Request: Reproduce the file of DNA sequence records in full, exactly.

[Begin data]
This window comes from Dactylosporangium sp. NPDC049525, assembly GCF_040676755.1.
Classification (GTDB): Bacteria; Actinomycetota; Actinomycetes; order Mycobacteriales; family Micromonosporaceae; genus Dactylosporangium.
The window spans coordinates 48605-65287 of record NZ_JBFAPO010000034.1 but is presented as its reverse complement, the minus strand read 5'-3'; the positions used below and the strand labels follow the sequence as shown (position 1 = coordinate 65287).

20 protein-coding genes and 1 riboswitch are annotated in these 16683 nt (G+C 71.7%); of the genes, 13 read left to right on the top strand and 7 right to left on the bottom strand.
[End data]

This window comes from Dactylosporangium sp. NPDC049525, assembly GCF_040676755.1.
Classification (GTDB): Bacteria; Actinomycetota; Actinomycetes; order Mycobacteriales; family Micromonosporaceae; genus Dactylosporangium.
The window spans coordinates 48605-65287 of record NZ_JBFAPO010000034.1 but is presented as its reverse complement, the minus strand read 5'-3'; the positions used below and the strand labels follow the sequence as shown (position 1 = coordinate 65287).

20 protein-coding genes and 1 riboswitch are annotated in these 16683 nt (G+C 71.7%); of the genes, 13 read left to right on the top strand and 7 right to left on the bottom strand.